The answer depends heavily on what your business's primary function and goals are, as well as which IT processes directly impact your operations. John Swanciger, CEO of small business community Manta, said that things like customer relationship management (CRM) would be smart for most businesses to manage internally. This way, they can be in complete control of all interactions with current or prospective customers. Larger tasks such as infrastructure management or cloud hosting might be better off in someone else's hands, he said.

"Not only does this reduce the hours spent on IT management, it also reduces risk that something could go awry," Swanciger said. "With all of the data breaches in the news recently, small business owners should be wary about mismanaging internal and customer information."

If security isn't your strong suit, this crucial task should also be outsourced to a seasoned expert, said Sanjay Castelino, vice president of marketing at Spiceworks, a provider of IT solutions.

"When it comes to monitoring network activity and identifying threats on a day-to-day basis, small business owners often lack the time, know-how and internal resources they need to get the job done," Castelino said. "A security consultant can help decide what tools a small business needs and conduct a security audit to take a comprehensive look at all entry points and identify any vulnerable areas the company should address."

"Spend money on a specialist to establish a basic cybersecurity plan and business recovery plan," Roach added. "[This person] can ensure you are meeting regulatory compliance requirements and will provide valuable insight into your risks and requirements."

Roach also noted that any third parties you work with should be committed to and accountable for protecting your data, because if something goes wrong, your business will ultimately take the heat.

"Outsourcing IT functions or utilizing cloud services does not transfer your responsibility for protecting critical corporate or client data," Roach said. "Do your due diligence when engaging vendors and validate controls annually."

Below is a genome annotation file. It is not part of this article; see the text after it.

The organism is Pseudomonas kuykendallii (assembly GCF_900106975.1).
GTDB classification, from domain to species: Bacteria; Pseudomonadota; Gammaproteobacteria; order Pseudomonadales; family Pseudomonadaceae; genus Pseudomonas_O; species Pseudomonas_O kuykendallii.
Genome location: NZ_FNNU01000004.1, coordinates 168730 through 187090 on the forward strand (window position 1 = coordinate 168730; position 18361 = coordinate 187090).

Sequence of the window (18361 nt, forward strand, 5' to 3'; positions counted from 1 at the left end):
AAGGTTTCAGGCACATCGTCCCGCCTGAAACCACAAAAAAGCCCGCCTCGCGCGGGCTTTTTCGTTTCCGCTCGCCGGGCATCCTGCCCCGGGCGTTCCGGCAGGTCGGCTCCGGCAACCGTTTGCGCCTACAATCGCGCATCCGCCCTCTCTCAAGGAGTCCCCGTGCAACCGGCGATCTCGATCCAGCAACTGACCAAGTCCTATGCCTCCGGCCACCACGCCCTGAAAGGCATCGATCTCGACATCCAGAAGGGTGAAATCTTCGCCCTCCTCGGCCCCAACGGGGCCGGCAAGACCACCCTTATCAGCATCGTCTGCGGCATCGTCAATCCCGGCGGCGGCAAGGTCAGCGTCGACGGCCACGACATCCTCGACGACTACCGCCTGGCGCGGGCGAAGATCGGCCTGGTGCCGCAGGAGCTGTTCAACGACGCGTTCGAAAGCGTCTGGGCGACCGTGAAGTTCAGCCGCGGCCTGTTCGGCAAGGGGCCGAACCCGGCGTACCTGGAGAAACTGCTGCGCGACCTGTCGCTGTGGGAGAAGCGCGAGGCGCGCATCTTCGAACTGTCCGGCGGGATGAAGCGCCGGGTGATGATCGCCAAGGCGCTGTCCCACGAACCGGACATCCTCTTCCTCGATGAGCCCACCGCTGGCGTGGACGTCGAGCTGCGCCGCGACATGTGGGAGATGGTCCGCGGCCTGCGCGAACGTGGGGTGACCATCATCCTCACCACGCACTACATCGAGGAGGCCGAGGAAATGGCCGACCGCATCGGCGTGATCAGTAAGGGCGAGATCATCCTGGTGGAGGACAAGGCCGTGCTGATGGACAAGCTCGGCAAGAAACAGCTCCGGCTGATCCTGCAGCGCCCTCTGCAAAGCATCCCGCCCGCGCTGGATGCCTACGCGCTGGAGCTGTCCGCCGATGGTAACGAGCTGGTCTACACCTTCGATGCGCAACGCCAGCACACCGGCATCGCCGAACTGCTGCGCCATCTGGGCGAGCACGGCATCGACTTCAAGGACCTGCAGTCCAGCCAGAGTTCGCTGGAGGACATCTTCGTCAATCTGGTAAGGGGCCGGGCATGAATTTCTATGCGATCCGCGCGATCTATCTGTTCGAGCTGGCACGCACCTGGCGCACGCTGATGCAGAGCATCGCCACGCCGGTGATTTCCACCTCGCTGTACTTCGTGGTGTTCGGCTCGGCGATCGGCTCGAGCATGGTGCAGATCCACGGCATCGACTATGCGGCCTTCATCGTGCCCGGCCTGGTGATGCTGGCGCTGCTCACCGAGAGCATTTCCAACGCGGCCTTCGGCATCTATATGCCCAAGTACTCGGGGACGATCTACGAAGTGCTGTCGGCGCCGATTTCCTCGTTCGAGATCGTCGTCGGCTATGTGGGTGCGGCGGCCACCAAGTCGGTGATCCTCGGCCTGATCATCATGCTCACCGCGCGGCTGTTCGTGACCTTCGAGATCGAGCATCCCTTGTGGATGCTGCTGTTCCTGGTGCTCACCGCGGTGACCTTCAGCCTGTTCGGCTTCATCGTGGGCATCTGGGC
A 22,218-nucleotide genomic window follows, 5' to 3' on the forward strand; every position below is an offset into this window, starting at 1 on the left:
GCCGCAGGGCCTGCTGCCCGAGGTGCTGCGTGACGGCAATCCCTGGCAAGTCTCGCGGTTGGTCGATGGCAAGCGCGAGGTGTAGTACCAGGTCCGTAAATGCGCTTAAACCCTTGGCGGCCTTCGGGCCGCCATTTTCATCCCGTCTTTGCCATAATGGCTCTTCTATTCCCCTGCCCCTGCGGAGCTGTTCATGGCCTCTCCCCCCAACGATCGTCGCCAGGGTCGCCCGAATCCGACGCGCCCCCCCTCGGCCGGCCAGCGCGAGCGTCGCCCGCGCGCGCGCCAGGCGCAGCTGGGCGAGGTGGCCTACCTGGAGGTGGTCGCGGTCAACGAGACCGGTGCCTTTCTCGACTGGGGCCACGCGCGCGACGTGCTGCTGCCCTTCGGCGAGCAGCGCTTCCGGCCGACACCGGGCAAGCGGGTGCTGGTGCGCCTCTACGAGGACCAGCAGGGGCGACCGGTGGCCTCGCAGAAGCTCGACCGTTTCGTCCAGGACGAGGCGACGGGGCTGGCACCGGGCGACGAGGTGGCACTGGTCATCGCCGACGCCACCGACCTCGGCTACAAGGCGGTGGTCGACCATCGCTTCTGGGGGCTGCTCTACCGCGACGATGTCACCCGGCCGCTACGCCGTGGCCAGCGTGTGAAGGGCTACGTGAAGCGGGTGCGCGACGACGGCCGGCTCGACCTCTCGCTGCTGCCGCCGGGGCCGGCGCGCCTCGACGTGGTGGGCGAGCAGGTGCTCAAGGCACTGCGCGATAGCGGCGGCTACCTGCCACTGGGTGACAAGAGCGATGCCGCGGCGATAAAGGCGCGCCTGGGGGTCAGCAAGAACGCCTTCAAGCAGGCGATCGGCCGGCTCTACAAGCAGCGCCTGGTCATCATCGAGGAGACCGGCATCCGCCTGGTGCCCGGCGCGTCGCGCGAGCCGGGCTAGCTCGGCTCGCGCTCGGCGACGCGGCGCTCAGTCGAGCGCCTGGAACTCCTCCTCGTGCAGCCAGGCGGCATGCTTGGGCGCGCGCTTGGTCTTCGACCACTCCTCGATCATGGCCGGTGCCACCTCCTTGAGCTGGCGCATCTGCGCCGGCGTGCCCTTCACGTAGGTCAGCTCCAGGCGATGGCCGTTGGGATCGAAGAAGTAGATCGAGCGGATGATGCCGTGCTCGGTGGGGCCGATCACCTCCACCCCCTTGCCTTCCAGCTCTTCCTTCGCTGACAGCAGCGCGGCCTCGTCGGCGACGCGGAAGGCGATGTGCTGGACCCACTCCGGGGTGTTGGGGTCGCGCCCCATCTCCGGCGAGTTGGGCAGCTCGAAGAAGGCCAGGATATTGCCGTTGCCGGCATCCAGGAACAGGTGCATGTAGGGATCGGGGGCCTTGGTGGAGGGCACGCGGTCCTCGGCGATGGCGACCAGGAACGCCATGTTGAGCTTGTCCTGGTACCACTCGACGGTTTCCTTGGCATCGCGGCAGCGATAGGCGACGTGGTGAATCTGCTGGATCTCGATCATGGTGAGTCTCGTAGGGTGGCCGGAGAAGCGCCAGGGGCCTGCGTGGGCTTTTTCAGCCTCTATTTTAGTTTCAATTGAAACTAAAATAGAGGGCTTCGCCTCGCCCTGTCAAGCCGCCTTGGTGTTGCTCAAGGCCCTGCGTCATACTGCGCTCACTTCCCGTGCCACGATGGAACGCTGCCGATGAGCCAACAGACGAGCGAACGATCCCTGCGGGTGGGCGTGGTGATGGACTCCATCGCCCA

Best IT practices

Whether you're handling it yourself or using a third-party company, our expert sources offered their advice for protecting and managing your small business's IT data.

Educate your employees. "Small business owners should take ownership of ensuring employees understand the importance of protecting their and the company's information through common-sense practices," Spiceworks' Castelino said. "[Providing] best practices and instilling a mindset that everyone in the company is responsible for IT security."

Encrypt and/or password-protect everything. "Whether it's your phone, your laptop or your desktop computer, always password-protect it," said Pfeifle, of IAPP. "You don't want to know how many breaches are caused each year by phones that are left wide open because people want it to be easy for their small child to get to the games they like to play or watch videos."

On a similar note, Pfeifle reminded business owners to require password changes periodically for current employees, and immediately for exiting employees.

"One of the biggest [security] blind spots is former employees," Pfeifle said. "If an employee leaves the business for any reason, all of the passwords need to be changed immediately, and make sure they don't download information on their way out the door."

Always download updates and patches. "The biggest misconception is that your company can be protected by a single product," Castelino said. "Malware, ransomware and phishing schemes aren't going away anytime soon, and they're likely to get more sophisticated in the coming years. If you keep your systems updated and continue to educate employees about how to mitigate risks, you'll be better-equipped to turn the weaknesses attackers exploit into smart defenses."

Be realistic about your resources. "Use the available tech tools to your advantage and at a cost that makes sense," said Manta's Swanciger. "If it's taking too much time to list your small business on hundreds of small business directories, outsource that responsibility. If you feel comfortable designing your e-commerce site, go ahead and try it. Just be prepared to ask — and pay for — help when you need it."

Image Credit: Mikko Lemola/Shutterstock
Nicole Fallon Member
Nicole received her Bachelor's degree in Media, Culture and Communication from New York University. She began freelancing for Business News Daily in 2010 and joined the team as a staff writer three years later. Nicole served as the site's managing editor until January 2018, and briefly ran's copy and production team. Follow her on Twitter.